|First race||British Grand Prix||Silverstone||July 19, 1975||Race results|
|Last race||Caesars Palace Grand Prix||Caesar's Palace||September 25, 1982||Race results|
Brian Henton, who abandoned an apprenticeship to pursue his dream of racing, secured himself a Formula One drive with Lotus by virtue of winning the British Formula 3 title in 1974 (he followed with the Formula 2 crown in 1980). On his first drive he spun off, in poor conditions at Silverstone, and then hardly helped his own opportunities by admitting he did not particularly enjoy his experience of F1.
In 1976 he signing to drive in F2 and in 1977 became the first British driver to win an F2 race for five years. His outings in F1 that year for three different teams - the first one he founded and funded - were again uninspiring until he qualified 17th at the Dutch GP in a car which had been mothballed for a year; in the race proper he was disqualified after spinning off and pushing his car across the line.
After three years of success in F2, during which time he established a successful garage business, he returned to F1 in 1981 more mature and able to cope with the demands. He was also well known enough to be invited to appear on the BBC's Superstars.
But the Toleman he drove in 1981 was simply not good enough - he qualified only once in 12 attempts - and even then finished as the last of the ten cars to go the distance. Dropped by Toleman, he was given a drive with Arrows at the start of 1982 when Marc Surer broke his leg. After three outings he was signed by Tyrell for the remainder of the season, he finished seven of the 13 races he entered - more than he managed in the rest of his F1 career combined. However, he was dropped at the end of the year. His last Formula One outing was at the Race of Champions at Brands Hatch in April 1983, which also turned out to be the last non-championship F1 race in the modern era, where he finished fourth.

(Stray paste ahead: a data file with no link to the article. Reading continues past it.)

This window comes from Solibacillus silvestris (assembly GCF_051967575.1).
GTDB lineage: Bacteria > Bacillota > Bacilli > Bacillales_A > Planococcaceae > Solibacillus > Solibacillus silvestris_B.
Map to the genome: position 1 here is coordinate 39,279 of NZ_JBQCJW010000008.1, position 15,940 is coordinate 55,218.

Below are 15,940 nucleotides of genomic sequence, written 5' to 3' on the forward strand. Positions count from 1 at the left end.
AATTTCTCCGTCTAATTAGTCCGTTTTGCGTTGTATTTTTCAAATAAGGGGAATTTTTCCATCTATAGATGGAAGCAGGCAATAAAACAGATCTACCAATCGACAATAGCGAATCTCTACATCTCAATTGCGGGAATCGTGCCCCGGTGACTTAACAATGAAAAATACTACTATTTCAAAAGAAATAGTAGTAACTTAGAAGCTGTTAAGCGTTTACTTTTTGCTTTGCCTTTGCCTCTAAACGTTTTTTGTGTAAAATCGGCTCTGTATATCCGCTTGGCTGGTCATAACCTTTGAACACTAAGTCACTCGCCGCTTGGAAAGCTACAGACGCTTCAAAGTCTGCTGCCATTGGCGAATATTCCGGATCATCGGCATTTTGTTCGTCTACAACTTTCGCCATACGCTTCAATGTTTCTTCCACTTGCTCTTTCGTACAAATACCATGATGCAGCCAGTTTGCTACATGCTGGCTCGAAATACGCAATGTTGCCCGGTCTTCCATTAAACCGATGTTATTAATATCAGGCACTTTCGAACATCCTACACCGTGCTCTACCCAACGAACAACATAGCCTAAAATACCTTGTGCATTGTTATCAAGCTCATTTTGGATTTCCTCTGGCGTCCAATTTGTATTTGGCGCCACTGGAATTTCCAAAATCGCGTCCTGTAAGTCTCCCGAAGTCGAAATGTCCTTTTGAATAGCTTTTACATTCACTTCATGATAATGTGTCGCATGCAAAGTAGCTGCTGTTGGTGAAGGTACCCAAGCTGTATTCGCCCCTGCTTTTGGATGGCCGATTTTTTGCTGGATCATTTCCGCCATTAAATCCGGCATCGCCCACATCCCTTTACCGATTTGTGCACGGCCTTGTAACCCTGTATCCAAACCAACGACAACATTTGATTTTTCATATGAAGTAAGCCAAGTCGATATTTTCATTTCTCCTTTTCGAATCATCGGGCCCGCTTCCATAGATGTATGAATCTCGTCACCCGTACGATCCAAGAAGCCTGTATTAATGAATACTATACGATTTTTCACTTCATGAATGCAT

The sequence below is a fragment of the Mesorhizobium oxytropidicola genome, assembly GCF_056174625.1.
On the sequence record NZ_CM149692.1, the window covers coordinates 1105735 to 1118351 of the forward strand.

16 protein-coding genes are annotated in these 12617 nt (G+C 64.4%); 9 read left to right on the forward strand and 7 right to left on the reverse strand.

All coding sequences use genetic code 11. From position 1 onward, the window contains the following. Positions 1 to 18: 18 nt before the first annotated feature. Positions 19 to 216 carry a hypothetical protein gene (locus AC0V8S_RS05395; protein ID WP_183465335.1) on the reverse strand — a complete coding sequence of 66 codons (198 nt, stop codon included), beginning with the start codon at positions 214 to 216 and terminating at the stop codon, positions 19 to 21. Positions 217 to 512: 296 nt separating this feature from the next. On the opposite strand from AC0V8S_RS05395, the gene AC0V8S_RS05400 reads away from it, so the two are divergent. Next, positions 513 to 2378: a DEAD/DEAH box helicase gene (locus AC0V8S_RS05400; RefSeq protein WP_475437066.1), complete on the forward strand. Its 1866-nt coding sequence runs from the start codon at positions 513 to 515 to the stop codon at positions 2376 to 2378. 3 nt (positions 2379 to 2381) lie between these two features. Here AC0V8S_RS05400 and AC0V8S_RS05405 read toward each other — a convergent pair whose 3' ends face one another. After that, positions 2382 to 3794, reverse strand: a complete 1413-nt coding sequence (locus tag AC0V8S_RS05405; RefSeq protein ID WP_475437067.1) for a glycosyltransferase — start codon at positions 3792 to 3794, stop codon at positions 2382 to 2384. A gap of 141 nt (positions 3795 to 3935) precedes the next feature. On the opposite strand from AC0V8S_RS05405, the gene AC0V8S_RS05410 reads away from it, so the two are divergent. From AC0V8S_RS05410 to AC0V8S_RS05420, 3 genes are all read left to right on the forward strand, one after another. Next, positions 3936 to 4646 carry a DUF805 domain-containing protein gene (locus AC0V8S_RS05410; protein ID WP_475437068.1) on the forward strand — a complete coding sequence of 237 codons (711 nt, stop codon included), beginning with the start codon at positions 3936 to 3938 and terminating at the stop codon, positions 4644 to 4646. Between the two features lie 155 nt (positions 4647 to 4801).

He always had a good eye for business and after his retirement he ran a car dealership, moved into property development and subsequently open indoor racing tracks.
Martin Williamson November 2009